The plot unravels in the manner of a 90s sitcom, like a number of you average films from the early days of cinema, before directing styles and narrative execution began to really evolve. The score reminded me of some old timey Disney films when some highlife would have sufficed. You could however argue our modern scores are generally western influenced so let’s just give a meh to that. What remains clear is that the narrative structure of this 1953 film, and indeed the main feature on the night, The Boy Kumasenu, retained some degree of fundamental coherence. To paraphrase a guy around me during the screening: what happened to this blueprint?
If you watch enough contemporary Ghanaian films, you know our scripts writers have such difficult time crafting a fitting resolution for a narrative. My favourite piece of GH cinema is probably 6 Hours to Christmas, a pleasantly surprising black comedy directed by Shirley Frimpong Manso, but by God does it have an irritating dénouement – like a scrumptious chocolate muffin, but one with raisins you have to gallingly pick at and navigate through. FYI, I detest raisins. It appears there was more of an architect’s approach to the filmmaking back then with everything expected to fit into the schematic per the workings of what I’ve seen of vintage Ghanaian film so far.
The Boy Kumasenu, also directed by Sean Graham, was nominated for a BAFTA for best film in 1953 which, factoring in the fact it was one of 17 nominated films, meant it was pretty damn good for its time or a real peach of a novelty. It obviously has a more ambitious reach than Progress in Kojokrom. It tells the story of the young Kumasenu longing to make a move from his fishing village of Keta to the urban paradise of Accra. He has a strong desire to move to the greener pasture of Accra and this is accentuated by his cousin, Agbo, who returns to the village, after his voyage to the city, flashing the slick suits and crisp Shillings.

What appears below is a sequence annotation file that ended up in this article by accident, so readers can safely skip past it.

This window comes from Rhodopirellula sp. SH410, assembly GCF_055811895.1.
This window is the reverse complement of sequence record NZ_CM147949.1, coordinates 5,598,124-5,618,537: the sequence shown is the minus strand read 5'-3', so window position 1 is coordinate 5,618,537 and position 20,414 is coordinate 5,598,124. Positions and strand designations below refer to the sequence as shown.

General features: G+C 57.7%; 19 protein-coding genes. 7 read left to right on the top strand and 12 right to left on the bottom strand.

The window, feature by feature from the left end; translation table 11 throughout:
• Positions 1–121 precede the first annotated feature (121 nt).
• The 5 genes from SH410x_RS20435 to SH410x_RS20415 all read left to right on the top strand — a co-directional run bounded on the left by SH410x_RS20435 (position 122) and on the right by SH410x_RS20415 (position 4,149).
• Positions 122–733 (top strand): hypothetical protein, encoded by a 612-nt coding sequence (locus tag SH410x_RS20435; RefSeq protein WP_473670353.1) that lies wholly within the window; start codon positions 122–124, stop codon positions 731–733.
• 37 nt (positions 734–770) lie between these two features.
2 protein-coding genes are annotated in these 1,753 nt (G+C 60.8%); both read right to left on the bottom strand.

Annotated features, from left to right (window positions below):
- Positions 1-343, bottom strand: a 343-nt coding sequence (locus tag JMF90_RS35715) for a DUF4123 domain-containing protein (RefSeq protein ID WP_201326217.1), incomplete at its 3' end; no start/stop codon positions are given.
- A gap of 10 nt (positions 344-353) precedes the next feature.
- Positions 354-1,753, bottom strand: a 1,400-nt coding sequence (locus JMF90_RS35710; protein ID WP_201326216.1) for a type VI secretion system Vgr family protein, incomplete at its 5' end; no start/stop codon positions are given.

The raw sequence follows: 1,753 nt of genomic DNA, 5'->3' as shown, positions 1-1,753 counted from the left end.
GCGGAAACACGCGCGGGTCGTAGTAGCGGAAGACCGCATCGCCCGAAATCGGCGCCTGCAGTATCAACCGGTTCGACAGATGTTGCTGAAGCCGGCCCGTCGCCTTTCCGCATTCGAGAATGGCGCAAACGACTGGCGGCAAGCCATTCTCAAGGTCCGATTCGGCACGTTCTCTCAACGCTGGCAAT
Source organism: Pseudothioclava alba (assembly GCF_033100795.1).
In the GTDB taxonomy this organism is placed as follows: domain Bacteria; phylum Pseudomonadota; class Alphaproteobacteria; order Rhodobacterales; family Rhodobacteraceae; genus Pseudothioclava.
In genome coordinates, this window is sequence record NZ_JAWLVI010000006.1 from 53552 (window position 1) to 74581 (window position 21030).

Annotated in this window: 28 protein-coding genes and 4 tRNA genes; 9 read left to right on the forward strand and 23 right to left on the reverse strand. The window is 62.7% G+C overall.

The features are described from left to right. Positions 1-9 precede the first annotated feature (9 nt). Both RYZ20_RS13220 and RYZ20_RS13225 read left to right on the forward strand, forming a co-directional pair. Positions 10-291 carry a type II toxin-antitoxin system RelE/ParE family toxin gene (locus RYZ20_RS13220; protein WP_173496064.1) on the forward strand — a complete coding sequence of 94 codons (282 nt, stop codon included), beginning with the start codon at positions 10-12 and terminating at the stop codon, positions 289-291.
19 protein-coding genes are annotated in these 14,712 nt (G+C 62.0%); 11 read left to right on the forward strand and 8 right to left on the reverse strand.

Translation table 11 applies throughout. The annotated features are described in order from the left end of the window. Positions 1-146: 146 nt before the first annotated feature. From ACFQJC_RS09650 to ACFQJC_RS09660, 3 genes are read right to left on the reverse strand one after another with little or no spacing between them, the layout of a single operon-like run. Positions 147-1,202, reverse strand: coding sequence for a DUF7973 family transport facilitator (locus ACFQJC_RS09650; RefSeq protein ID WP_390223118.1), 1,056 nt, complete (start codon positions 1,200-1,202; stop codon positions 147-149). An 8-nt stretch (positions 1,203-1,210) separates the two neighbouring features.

Kumasenu eventually takes a questionable route to the city, a route that will come back to bite him. At present, it’s the hunger and loneliness, despite the numerous faces, that gnaw at him physically and emotionally. A far cry from the countryside. This film also plays as a coming of age story for Kumasenu, maybe Ghana too. A desire to become more like the West perhaps? His longing to the make his way to the city is presented as a natural inclination to spread one’s wings and shed the rural life like a butterfly bursting out of a cocoon. Alas, it is an infinitely more complex world Kumasenu is transitioning into, even more so given his past sins.
Like Progress in Kojokrom, The Boy Kumasenu has a British narrator acting as a subtitle surrogate here. He basically conveys most of the dialogue which pleasantly cuts across multiple ethnic lines; Ewe, Ga and Twi. The intrusive narration gives an indication of the film’s target audience, i.e. not Ghanaians. The visuals do a lot of the work from a narrative standpoint as this era of filmmaking was still holding hands with the period of silent cinema.
Of note here is the ever poignant trope of aggression seen as the resolution to Kumasenu’s internal and external conflicts. The boy becomes a man when he realises turning from the hunted to the hunter would be in his best interests, and indeed, the people he cares about. The optics and aesthetics of 1950s urban Ghana also offer up some intrigue with the representation of nightlife which has a surprising amount of man-on-man dancefloor action and lots of Club Lager – since 1931 people. Populations were less dense, but Accra is still shot as an unwelcoming concrete jungle that enveloped Kumasenu without acknowledging his existence.
I doubt I intended this post to be compact quasi-film reviews but the time travel experience presented by the Classics in the Park series is all about cinema. The various films screenings are interspersed with fine records, this past week from the funky professor, Kobby Graham. He dropped some Fela, all he needed to do to garner two thumbs up from me. 1950s Ghana (and Ghana stretching all the way to the late 90s) is still an unexplored frontier for me so the flashbacks to vintage Ghanaian cinema could reach insightful cinematic highs, but at the very least will be enjoyable history lessons.
By: Delali Adogla-Bessafirstname.lastname@example.org/Ghana